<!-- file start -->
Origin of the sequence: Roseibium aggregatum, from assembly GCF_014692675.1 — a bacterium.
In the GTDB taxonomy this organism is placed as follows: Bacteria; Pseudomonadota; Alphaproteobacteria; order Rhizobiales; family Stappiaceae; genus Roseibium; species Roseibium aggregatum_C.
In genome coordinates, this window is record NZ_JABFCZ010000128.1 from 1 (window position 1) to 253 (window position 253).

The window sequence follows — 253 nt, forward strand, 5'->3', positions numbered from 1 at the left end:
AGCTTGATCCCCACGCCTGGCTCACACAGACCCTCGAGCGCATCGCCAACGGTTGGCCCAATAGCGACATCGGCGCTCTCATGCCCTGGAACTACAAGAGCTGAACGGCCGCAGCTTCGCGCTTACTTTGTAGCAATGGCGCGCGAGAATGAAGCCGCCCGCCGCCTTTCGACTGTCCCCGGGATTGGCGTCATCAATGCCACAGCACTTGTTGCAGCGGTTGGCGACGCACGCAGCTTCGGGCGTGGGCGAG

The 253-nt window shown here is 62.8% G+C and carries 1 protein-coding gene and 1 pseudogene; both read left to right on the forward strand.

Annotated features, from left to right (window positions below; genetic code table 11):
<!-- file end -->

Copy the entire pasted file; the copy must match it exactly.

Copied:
Origin of the sequence: Roseibium aggregatum, from assembly GCF_014692675.1 — a bacterium.
In the GTDB taxonomy this organism is placed as follows: Bacteria; Pseudomonadota; Alphaproteobacteria; order Rhizobiales; family Stappiaceae; genus Roseibium; species Roseibium aggregatum_C.
In genome coordinates, this window is record NZ_JABFCZ010000128.1 from 1 (window position 1) to 253 (window position 253).

The window sequence follows — 253 nt, forward strand, 5'->3', positions numbered from 1 at the left end:
AGCTTGATCCCCACGCCTGGCTCACACAGACCCTCGAGCGCATCGCCAACGGTTGGCCCAATAGCGACATCGGCGCTCTCATGCCCTGGAACTACAAGAGCTGAACGGCCGCAGCTTCGCGCTTACTTTGTAGCAATGGCGCGCGAGAATGAAGCCGCCCGCCGCCTTTCGACTGTCCCCGGGATTGGCGTCATCAATGCCACAGCACTTGTTGCAGCGGTTGGCGACGCACGCAGCTTCGGGCGTGGGCGAG

The 253-nt window shown here is 62.8% G+C and carries 1 protein-coding gene and 1 pseudogene; both read left to right on the forward strand.

Annotated features, from left to right (window positions below; genetic code table 11):